Cooking with Cannabis: 5 Important Facts You Didn’t Know
The latest news and information about medical cannabis and how to make sure you’re getting the best results.
Cooking with cannabis can be a great way to get your medicine without the harmful effects of smoking. Although you may know the basics—such as how much to take or how long to wait between doses—there’s more to infusing foods with cannabis.
In this post, we’re covering 5 things you probably didn’t know about making cannabis edibles.
#1 The Chemicals in Cannabis Morph During Cooking
The biggest mistake you can make when cooking with cannabis is to think that you can just throw raw bud into your recipe. If you do this, you won’t be getting many of the medicinal benefits of cannabis (including the psychoactive effects). Your food probably won’t taste very good either.
The first step to cooking with cannabis is to bake the bud. The reason the bud is baked beforehand is that it activates the THC. Interestingly, raw cannabis contains THCA, which doesn’t give you the “high” effect of cannabis. This is why if you eat raw bud, you won’t experience any effects. To turn THCA into the psychoactive chemical THC, cannabis needs to reach a certain temperature. When you vaporize or smoke, this simply happens when your bud is heated. When you cook, this chemical conversion typically occurs in a separate step.
To activate your cannabis so it’s ready for cooking, bake it in the oven for 20-30 minutes at 121°C (250°F). This process is known as decarboxylating (or decarbing). After people usually infuse the toasted bud into the butter or oil they’re using in their recipe.
On the other hand, if you prefer your medicine with less of a high, you can skip baking the cannabis and head straight into the infusion process. Heating the raw bud in butter or oil will decarb it enough to produce some psychoactive effects, but it will be less potent than baking it separately beforehand.
#2 You Can Cook with Shake and Trim
Whether you buy or grow your own cannabis, you probably have some extra plant material laying around that you don’t use. Many people don’t know that throwing it out is a waste. You can use trim (cannabis leaves) and shake (the flakes that fall off buds) to make a delicious and medicinal edible. Although trim isn’t the most potent part of the plant, both trim and shake still have cannabinoids and terpenes.
Before baking your trim to decarb it, sort through it and remove any debris or stems. All that should remain are the leaves. If you accidentally miss some stems, it’s okay because you’ll be straining your oil or butter when you’re finished the infusion process. Trim can have a plant-like flavour, so it’s best used in recipes that can mask the earthy taste.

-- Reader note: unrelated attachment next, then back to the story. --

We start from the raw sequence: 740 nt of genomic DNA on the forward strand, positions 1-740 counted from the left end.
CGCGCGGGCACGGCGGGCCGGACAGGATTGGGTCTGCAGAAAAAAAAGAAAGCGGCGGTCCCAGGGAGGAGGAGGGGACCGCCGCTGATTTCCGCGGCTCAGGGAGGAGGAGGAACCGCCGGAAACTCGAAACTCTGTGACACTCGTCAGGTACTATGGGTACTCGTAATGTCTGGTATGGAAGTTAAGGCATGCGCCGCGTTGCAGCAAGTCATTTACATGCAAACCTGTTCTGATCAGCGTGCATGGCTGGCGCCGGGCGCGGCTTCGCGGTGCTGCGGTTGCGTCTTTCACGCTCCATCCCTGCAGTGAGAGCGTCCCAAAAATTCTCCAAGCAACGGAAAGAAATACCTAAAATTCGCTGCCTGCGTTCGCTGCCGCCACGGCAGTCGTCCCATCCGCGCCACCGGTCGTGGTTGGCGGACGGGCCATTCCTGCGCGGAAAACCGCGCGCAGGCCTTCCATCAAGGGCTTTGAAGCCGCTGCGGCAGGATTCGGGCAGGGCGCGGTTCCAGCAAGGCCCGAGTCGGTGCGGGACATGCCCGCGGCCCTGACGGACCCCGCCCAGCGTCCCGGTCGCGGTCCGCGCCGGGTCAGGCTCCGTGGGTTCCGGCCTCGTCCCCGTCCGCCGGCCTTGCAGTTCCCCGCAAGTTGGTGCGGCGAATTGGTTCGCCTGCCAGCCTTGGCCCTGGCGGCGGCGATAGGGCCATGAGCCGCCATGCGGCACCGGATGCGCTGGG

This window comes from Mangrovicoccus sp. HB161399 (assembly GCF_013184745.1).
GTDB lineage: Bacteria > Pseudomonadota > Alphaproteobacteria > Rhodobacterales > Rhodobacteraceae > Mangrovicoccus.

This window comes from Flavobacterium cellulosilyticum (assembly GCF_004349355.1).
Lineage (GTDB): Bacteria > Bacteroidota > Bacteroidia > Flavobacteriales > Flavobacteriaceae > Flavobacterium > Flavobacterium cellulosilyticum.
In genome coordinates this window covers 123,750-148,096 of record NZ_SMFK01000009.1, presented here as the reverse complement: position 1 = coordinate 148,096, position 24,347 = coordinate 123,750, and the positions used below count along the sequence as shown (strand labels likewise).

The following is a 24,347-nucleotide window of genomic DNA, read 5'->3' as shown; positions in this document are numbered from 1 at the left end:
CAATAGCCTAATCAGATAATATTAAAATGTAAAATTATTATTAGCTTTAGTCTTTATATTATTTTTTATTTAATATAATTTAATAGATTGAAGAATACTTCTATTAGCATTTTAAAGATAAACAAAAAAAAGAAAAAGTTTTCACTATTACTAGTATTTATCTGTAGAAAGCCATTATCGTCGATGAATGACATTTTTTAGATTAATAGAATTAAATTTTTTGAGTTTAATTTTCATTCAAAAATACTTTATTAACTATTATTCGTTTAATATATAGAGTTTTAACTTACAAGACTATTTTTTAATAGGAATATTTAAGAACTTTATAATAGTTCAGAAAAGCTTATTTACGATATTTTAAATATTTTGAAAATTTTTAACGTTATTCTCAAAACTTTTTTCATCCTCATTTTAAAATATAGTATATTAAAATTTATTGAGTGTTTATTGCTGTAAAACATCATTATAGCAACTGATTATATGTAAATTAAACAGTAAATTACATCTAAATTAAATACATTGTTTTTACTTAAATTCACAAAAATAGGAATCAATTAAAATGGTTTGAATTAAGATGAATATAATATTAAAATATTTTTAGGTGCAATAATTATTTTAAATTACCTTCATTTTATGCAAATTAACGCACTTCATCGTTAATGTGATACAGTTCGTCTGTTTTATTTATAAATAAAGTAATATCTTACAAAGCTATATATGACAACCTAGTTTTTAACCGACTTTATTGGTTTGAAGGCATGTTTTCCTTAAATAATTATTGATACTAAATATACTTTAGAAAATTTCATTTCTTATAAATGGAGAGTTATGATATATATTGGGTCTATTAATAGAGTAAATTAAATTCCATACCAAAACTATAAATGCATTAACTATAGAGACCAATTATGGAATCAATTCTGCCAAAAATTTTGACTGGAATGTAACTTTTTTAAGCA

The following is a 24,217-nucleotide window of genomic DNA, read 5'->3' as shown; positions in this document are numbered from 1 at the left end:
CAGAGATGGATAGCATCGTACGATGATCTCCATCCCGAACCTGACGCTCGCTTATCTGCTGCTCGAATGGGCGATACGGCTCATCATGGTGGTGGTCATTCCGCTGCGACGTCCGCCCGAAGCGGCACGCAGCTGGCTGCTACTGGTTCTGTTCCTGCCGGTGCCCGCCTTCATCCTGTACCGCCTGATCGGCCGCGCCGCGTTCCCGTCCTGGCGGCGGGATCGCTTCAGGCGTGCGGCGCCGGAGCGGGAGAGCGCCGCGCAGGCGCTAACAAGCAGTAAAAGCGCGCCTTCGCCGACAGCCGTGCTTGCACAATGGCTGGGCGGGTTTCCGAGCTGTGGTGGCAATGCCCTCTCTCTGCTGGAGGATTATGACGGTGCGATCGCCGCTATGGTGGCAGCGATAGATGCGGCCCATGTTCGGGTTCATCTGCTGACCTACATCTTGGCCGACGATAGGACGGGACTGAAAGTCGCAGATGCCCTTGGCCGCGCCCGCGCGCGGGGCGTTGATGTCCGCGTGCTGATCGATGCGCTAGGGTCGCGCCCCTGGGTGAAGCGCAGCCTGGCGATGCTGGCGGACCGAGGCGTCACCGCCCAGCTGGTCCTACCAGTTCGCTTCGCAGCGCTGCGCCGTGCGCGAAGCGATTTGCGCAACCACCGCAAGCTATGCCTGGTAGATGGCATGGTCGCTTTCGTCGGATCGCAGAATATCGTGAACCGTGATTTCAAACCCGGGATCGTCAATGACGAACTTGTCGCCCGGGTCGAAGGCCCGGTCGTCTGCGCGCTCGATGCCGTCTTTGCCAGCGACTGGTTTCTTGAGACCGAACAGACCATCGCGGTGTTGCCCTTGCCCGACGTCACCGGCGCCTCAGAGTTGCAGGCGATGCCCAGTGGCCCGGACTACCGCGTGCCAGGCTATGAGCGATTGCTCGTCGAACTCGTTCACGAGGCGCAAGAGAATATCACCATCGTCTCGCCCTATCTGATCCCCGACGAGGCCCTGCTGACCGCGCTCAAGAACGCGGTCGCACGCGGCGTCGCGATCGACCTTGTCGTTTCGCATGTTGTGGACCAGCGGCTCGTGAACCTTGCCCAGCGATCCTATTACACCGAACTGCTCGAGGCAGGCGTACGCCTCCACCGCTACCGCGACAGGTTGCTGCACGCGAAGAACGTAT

Another option is to start collecting all of the crumbs that fall off your cannabis buds. Although some people smoke or vaporize shake, because the material is so fine, it’s often better used in edibles. Since it comes from the bud, it’s just as potent and can make a high-dose edible.
Once your shake and/or trim is decarbed, you’re ready to infuse it to make cannaoil or cannabutter, which can be used in a variety of recipes.
#3 You Can Cook with Vaporized Cannabis
There are many benefits to vaporizing over smoking. One of the main reasons is you can also use vaporized cannabis in your cooking. Unlike smoking, vaporizing extracts THC without burning the bud. While you inhale most of the THC, there’s still some left in the cannabis that can be extracted using fat.
When you’re done vaporizing, you’ll notice brown grain-like cannabis in your chamber. The greener your herb is, the more THC it contains and the less cannabis you will need to use. Since the brown cannabis has already been decarbed, you can infuse it into your butter or oil right away.
#4 Cooking with Cannabis Isn’t Just for Sweets
When you think about cooking with cannabis, brownies and other sweet treats are probably the first foods that come to mind. However, it’s possible to use cannabis in a healthy meal and even a fancy 3-course dinner. In fact, you can infuse cannabis into the different foods or sides that make up your meal. For example, someone may infuse their salad as the first course and their chicken gravy as the main course. They would dose it according to how much they’re eating and how long they’re waiting between each course.
If you’ve only thought about cooking infused sweets, here are some other dishes you can make with cannabis oil or butter:
• Salad dressings
• Sauces and spreads • Soups and stews • Pesto
• Omelettes or quiches
• Vegetable dishes
#5 There are Health Benefits to Using Raw Cannabis, Too
Although we’ve talked about decarbing your cannabis to activate its psychoactive effects, some people use raw cannabis in their meal preparation. Although it won’t give you a high, raw cannabis leaf are abundant in antioxidants, vitamins K and C, iron and calcium. It's also good food for increasing your fibre intake. However, these nutritional benefits are only found in the raw plant since they burn off when cannabis is heated.
People use raw cannabis to make:
• Juices or smoothies
• Sandwiches or wraps (similar to lettuce)